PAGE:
All of this is true but false. Butler represented the defendant as a lawyer. He “found a loophole” bit the state Supreme Court held that it was harmless error and denied the requested relief. The defendant did go on to offend again, but only after serving the prison term that Butler failed to avoid.

In Wisconsin (and I suspect every state), the judicial code prohibits a judicial candidate from making false statements about and opponent or statements that, while true, mislead the public about the roles of lawyers and judges and the nature of the judicial system.

Is that rule constitutional? Should we be concerned about the chilling effect of reexamination of an ad to determine what has been implied and whether that implication is true or false? If a violation is found, what discipline is proper? Should a Justice elected by the people be removed?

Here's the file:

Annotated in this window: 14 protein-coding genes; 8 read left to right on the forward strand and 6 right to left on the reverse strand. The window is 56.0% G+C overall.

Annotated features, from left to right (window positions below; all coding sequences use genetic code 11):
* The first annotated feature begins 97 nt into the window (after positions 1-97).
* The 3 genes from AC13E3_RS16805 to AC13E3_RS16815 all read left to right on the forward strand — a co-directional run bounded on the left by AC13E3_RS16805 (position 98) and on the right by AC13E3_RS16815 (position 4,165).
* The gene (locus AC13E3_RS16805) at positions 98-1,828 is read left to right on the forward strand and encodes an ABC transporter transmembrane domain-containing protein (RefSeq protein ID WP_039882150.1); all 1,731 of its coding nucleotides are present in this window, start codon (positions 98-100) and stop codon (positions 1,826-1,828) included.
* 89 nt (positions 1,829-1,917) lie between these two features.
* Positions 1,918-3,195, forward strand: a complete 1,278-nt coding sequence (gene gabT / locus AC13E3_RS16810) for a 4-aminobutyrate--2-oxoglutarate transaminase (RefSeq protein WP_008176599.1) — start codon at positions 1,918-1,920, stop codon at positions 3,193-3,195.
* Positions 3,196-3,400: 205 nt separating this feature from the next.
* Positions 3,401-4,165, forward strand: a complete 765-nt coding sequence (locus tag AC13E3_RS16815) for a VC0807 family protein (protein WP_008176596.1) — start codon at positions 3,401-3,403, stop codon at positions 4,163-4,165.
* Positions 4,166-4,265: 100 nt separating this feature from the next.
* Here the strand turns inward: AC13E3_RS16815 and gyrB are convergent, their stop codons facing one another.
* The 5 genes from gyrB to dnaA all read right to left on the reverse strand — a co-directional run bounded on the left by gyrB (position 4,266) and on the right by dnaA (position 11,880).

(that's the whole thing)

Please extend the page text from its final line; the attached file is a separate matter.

Posted by Richard Esenberg on September 9, 2009 at 10:01 AM | Permalink

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Comments

Ain't this country grand, where even the lowest deliberate prevaricator or Hamline graduate can run for the highest office? Where just a few handfuls of Benjamins per hour can hire a lawyer to convince others that the sky isn't actually blue? Where debaters can grow so deliberately obtuse as to wonder what the meaning of 'is' is?

Posted by: John Foust | Sep 11, 2009 2:41:17 PM

This is why I say it is true but "false."

'But' is a logical operator having the functional equivalence of 'and.' A statement cannot be both true and false. It is either one or the other.

The words — in isolation — can be said to be literally true.

Sure, they can be said to be literally true. Apparently this is among the claims Gableman is forwarding in his defense. Except in this case, those words ("found a loophole") are literally false. That's what the record — the same one Gableman claims to have examined in detail — shows.

Posted by: Thomas Foley | Sep 10, 2009 1:38:16 PM

Tom